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Analytical chemistry (分析化学)

Mount Usu / Sarobetsu post-mined peatland
From left: Crater basin in 1986 and 2006. Cottongrass / Daylily

[ protocol | unit | culture | validation ]

Analytical purposes

Quantitative analysis ≈ measurement

Lord Kelvin (1824-1907) "If you cannot measure, your knowledge is meager and unsatisfactory."

Qualitative analysis
State analysis


Inorganic analysis
Organic analysis

Absolute amount of samples

Macro analysis: 0.1-several g
Semi-micro analysis: 10-100 mg
Micro analysis: 1-10 mg
Ultra-micro analysis: < 1 mg

Relative amount of objects

Macro determination: 100ppm-100%
Major constituent determination: 1-100%
Minor constituent determination: 0.01-1%
Micro/trace determination: < 100ppm


Chemical microsensors and microinstrumentation

CHEMFETS (ISFET): Merits = small size (e.g., less than 1 mm² area), low output impedance, in vivo monitoring, small sample volumes, multiple-ion sensor arrays
The CHEMIST is essentially a conventional insulated-gate field effect transistor that has its metallic gate contact replaced by a chemically sensitive coating and a reference electrode.
Ion-controlled diodes
This device is a combination of a p-n junction and a metal oxide semiconductor capacitor in which the junction makes contact with the inversion layer of the capacitor. Like CHEMFET, the device can be use as an ion sensor by application of a suitable ion-selective coating to the gate surface.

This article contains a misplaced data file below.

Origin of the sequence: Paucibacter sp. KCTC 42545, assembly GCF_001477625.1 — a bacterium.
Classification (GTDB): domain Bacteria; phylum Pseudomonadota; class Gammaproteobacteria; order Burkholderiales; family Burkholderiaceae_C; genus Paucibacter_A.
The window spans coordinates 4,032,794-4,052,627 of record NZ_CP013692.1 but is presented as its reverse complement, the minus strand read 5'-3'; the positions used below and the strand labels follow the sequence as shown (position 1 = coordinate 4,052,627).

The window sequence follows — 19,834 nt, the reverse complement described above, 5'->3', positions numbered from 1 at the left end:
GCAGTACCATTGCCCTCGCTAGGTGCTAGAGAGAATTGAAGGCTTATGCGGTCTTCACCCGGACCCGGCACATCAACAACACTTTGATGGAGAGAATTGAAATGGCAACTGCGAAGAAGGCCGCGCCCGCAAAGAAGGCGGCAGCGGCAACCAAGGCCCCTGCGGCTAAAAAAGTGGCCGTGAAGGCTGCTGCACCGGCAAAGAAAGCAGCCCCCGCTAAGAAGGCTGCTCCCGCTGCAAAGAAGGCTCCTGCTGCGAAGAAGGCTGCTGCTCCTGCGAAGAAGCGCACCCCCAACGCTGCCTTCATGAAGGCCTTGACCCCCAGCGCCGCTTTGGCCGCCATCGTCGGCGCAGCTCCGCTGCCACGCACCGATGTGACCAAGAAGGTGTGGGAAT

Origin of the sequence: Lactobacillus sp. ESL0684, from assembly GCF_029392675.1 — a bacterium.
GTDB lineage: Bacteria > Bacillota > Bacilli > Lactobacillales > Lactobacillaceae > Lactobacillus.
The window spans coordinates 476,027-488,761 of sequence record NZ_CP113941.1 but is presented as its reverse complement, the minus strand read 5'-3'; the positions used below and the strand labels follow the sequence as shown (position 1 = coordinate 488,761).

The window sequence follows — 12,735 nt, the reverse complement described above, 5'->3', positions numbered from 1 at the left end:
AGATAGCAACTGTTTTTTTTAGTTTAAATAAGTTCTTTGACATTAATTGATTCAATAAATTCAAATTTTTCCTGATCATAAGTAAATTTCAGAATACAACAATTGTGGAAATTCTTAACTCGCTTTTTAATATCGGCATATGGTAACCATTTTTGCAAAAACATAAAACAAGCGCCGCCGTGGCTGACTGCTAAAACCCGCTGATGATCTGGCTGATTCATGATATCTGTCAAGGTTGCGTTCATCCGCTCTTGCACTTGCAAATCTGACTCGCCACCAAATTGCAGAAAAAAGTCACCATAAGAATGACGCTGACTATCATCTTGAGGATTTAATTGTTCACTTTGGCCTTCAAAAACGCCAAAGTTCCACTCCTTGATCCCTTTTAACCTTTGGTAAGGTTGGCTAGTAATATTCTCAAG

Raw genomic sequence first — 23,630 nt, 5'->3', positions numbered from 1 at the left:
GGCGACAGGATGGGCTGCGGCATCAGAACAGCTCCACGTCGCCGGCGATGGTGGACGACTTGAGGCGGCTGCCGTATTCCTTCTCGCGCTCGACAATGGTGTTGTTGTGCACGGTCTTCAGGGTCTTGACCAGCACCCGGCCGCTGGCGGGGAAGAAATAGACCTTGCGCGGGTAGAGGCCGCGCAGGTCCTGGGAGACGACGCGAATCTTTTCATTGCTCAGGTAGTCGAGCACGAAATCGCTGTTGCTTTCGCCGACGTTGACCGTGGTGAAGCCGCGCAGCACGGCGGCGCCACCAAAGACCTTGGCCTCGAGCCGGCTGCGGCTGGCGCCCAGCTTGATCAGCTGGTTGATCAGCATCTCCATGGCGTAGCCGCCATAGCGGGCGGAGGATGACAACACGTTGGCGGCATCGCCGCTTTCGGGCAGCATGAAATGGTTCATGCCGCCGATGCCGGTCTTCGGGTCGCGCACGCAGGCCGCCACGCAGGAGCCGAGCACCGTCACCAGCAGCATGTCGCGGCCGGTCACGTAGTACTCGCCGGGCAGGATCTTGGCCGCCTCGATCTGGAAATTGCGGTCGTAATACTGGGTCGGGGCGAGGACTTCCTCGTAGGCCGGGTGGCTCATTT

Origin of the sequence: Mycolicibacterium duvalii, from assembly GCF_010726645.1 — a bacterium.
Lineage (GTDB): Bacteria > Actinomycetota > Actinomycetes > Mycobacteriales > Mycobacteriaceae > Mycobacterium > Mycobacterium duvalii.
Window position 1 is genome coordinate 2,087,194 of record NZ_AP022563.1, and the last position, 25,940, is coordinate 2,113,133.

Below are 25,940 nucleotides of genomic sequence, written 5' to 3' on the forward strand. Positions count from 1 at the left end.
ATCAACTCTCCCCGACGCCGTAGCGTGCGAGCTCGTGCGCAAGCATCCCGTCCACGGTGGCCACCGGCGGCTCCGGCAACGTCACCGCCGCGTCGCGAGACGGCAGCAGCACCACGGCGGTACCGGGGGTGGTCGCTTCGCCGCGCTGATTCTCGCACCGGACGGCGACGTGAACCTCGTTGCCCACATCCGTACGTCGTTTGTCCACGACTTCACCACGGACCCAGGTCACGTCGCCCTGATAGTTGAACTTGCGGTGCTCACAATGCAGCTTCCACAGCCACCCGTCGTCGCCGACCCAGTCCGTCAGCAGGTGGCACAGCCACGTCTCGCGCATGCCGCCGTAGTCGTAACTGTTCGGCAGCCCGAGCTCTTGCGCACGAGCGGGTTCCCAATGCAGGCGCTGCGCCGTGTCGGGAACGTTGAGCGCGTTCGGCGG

Schottky diodes
In its simplest form Schottky diode consists of a small area of metal contact with a semiconductor. This contact exhibits a rectifying behavior and a characteristic nonlinear current-voltage dependence.
In the case of organic semiconductors the use of such compounds as vapor sensors has been hindered by the rather high resistivities of the material (e.g., 108-1015 ohm·cm).
Thin-film tin oxide gas sensors
Tin oxide and other metal oxide semiconductor are sensitive to low concentration of vapors. In operation a sintered block of the semiconductor is heated to several hundred degrees centigrade and its electrical conductivity is monitored.
The device, presently manufactured by Micromet, consists of a planer interdigital microelectrode array, one side of which is attached as a floating gate to an onchip FET charge amplifier. The other side of the microelectrode array is driven with a sinusoidal voltage. By measuring the amplitude and phase differences of the signal applied to the driven gate and the signal produced by floating gate, it is possible to determine the complex impedance (i.e., the resistance and capacitance) of the medium in contact with the electrode. The integration of the FET amplifier and microelectrode permits extremely weak currents to be measured easily.